SMU remembers iconic Dallas photographer and University friend James T. “Brad” Bradley

SMU mourns the loss of James T. “Brad” Bradley, renowned SMU photographer, World War II veteran, and Cotton Bowl Hall of Fame member known throughout Dallas and North Texas for over 70 years. An active working photographer, Bradley passed away at the age of 101 on Friday, October 13, 2023.

“Brad was central to telling the story of our University’s history, and I cannot express with words the loss we feel at his passing,” said SMU President R. Gerald Turner. “His incredible talent and his visionary storytelling have captivated millions of SMU alumni, Dallas residents, and sports enthusiasts, and his memory will live forever in the photographs he captured and the thousands of lives he impacted throughout his near-century career.”

Raised on a cotton farm near Arlington, Texas, Bradley studied business at the then-named North Texas Agricultural College, now known as the University of Texas at Arlington, before joining the United States Army Air Corps during World War II, where he earned the rank of technical sergeant, and marrying sweetheart Betty Laughead in 1946.

Bradley’s relationship with SMU and his storied career in Dallas began after his discharge from the military. When Bradley’s father-in-law, Jim Laughead, was contracted to take yearbook photos for SMU, he opened a studio across the street from the University’s campus. Needing assistance for increasing workloads, Laughead contacted Bradley and wife, Betty, who moved back to North Texas to jointly open Laughead Photography.

At the age of 25, Bradley attended his first college bowl game, where he photographed legendary Mustang football player Doak Walker and his team facing off against the Penn State Nittany Lions. Bradley would spend the rest of his life becoming an intrinsic part of the history of SMU, Dallas, and universities across Texas, photographing every Cotton Bowl game, barring 2020, since his initial 1948 attendance. To date, Bradley is the only photographer ever inducted into the Cotton Bowl Hall of Fame. He was further honored by a 2018 exhibition by the College Football Hall of Fame of the Bradley-Laughead archives and was awarded the 2023 Governor’s Award for Lifetime Achievement by the Lone Star chapter of the Regional EMMY Awards.

“Brad was a key part of capturing the story and action of athletic competition in Texas,” said SMU Director of Athletics Rick Hart. “Over the years, he not only showcased the Mustang community to the wider world but also became a beloved and respected member. His decades-long career impacted countless lives and organizations across the sports landscape, and his loss will be greatly felt by us all.”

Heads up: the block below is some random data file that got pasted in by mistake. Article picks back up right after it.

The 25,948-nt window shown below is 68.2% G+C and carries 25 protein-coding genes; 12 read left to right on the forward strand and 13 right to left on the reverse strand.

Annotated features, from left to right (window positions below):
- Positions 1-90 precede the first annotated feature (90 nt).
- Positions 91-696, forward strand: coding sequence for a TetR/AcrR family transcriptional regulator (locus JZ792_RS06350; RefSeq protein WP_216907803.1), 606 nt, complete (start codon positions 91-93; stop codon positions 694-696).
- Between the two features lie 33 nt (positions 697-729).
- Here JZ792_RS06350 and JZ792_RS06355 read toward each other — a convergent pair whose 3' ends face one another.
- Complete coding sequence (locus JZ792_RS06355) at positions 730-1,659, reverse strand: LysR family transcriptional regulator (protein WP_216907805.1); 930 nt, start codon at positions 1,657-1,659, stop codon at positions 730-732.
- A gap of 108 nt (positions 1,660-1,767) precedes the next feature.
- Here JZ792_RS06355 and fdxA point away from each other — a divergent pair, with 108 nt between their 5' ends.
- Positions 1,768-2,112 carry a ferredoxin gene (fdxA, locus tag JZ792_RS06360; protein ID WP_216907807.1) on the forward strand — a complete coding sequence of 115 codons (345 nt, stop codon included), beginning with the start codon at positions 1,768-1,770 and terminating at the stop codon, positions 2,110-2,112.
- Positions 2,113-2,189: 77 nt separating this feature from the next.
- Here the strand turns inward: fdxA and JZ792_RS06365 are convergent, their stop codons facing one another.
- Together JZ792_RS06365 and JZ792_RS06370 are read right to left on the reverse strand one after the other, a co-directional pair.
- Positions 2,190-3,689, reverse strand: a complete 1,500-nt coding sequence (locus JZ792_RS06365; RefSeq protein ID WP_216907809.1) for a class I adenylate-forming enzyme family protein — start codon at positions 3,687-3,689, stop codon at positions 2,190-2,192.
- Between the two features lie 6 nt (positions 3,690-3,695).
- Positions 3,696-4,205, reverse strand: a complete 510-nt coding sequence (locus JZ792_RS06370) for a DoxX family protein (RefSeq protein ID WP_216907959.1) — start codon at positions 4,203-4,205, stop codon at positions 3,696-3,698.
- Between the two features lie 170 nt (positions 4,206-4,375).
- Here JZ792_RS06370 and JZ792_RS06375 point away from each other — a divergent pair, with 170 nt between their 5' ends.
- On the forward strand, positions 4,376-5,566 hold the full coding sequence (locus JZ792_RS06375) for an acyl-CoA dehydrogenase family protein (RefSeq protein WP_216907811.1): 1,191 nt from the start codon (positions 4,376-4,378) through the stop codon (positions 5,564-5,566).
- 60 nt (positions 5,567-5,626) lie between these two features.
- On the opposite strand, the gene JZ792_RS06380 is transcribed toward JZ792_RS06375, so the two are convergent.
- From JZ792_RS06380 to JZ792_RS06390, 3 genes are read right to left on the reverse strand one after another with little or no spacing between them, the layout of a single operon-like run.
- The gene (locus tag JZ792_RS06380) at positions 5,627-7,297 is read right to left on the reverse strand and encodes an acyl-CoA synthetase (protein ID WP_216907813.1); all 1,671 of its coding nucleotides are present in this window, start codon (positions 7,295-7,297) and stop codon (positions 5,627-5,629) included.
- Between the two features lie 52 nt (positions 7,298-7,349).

Throughout his esteemed career, Bradley and his family’s company covered dozens of colleges, NFL teams, high schools, and corporations like Topps, one of the nation’s leading baseball card companies. A member of the Park Cities community, Bradley was named Citizen of the Year in 2019 and served the city twice as its Fourth of July Parade Grand Marshal.

At SMU, Bradley’s talent and dedication to his craft and community could be seen across campus, photographing events and occasions ranging from the SMU Athletic Forum and Doak Walker Awards to the SMU Tate Lecture Series and the Dedman School of Law Hooding Ceremony, among many others. In 2019, the SMU Lettermen’s Association awarded Bradley with the Legends Award in honor of his “extraordinary contributions to the success and legacy of the SMU Athletics Program that fall outside of the realm of athletic success.” In 2022, Bradley celebrated his 100th birthday where his lifelong career first began, on SMU’s campus with a surprise event held in his honor.

“Few have had such a long and storied relationship with SMU as Brad Bradley, who had been a member of our city and community for over 75 years,” said Brad E. Cheves, SMU vice president for Development and External Affairs. “His absence on our campus, at our games, and behind the camera will be sorely felt, and we are proud that his legacy will live on in the generations of memories he has captured for students, alumni, friends, and family members across the nation.”

Bradley was preceded in death by his wife of 64 years, Betty Fern Laughead Bradley, who passed in 2010. He is survived by son James T. “Jimmy” Bradley, II and daughter Iris L. Bradley ’76. He is further remembered by his granddaughter, Susan Gleiser, and numerous nieces and nephews.